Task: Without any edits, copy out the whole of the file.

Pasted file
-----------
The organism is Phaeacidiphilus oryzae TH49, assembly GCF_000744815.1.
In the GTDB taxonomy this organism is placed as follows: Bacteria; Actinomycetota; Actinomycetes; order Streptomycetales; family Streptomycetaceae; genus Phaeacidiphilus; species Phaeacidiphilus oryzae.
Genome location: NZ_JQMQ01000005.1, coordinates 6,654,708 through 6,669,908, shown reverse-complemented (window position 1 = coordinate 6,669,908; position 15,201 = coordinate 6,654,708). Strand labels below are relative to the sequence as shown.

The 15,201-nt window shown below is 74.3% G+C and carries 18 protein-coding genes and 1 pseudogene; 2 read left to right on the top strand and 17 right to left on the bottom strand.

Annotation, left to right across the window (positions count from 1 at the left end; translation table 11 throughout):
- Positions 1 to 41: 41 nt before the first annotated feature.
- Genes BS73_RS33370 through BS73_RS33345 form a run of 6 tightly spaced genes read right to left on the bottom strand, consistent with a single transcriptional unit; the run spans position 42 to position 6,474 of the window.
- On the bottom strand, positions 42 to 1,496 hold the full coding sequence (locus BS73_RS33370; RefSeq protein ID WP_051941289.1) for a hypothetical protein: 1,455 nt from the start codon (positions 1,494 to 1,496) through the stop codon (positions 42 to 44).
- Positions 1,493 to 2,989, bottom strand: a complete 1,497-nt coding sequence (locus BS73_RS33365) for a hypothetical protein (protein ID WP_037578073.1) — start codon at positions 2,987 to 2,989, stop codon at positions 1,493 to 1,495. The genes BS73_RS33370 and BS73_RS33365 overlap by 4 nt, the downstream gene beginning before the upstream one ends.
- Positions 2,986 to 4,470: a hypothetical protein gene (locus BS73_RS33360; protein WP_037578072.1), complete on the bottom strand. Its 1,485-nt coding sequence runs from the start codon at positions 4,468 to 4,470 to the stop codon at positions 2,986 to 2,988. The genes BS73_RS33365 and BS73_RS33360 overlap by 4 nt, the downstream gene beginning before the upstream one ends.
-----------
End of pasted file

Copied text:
The organism is Phaeacidiphilus oryzae TH49, assembly GCF_000744815.1.
In the GTDB taxonomy this organism is placed as follows: Bacteria; Actinomycetota; Actinomycetes; order Streptomycetales; family Streptomycetaceae; genus Phaeacidiphilus; species Phaeacidiphilus oryzae.
Genome location: NZ_JQMQ01000005.1, coordinates 6,654,708 through 6,669,908, shown reverse-complemented (window position 1 = coordinate 6,669,908; position 15,201 = coordinate 6,654,708). Strand labels below are relative to the sequence as shown.

The 15,201-nt window shown below is 74.3% G+C and carries 18 protein-coding genes and 1 pseudogene; 2 read left to right on the top strand and 17 right to left on the bottom strand.

Annotation, left to right across the window (positions count from 1 at the left end; translation table 11 throughout):
- Positions 1 to 41: 41 nt before the first annotated feature.
- Genes BS73_RS33370 through BS73_RS33345 form a run of 6 tightly spaced genes read right to left on the bottom strand, consistent with a single transcriptional unit; the run spans position 42 to position 6,474 of the window.
- On the bottom strand, positions 42 to 1,496 hold the full coding sequence (locus BS73_RS33370; RefSeq protein ID WP_051941289.1) for a hypothetical protein: 1,455 nt from the start codon (positions 1,494 to 1,496) through the stop codon (positions 42 to 44).
- Positions 1,493 to 2,989, bottom strand: a complete 1,497-nt coding sequence (locus BS73_RS33365) for a hypothetical protein (protein ID WP_037578073.1) — start codon at positions 2,987 to 2,989, stop codon at positions 1,493 to 1,495. The genes BS73_RS33370 and BS73_RS33365 overlap by 4 nt, the downstream gene beginning before the upstream one ends.
- Positions 2,986 to 4,470: a hypothetical protein gene (locus BS73_RS33360; protein WP_037578072.1), complete on the bottom strand. Its 1,485-nt coding sequence runs from the start codon at positions 4,468 to 4,470 to the stop codon at positions 2,986 to 2,988. The genes BS73_RS33365 and BS73_RS33360 overlap by 4 nt, the downstream gene beginning before the upstream one ends.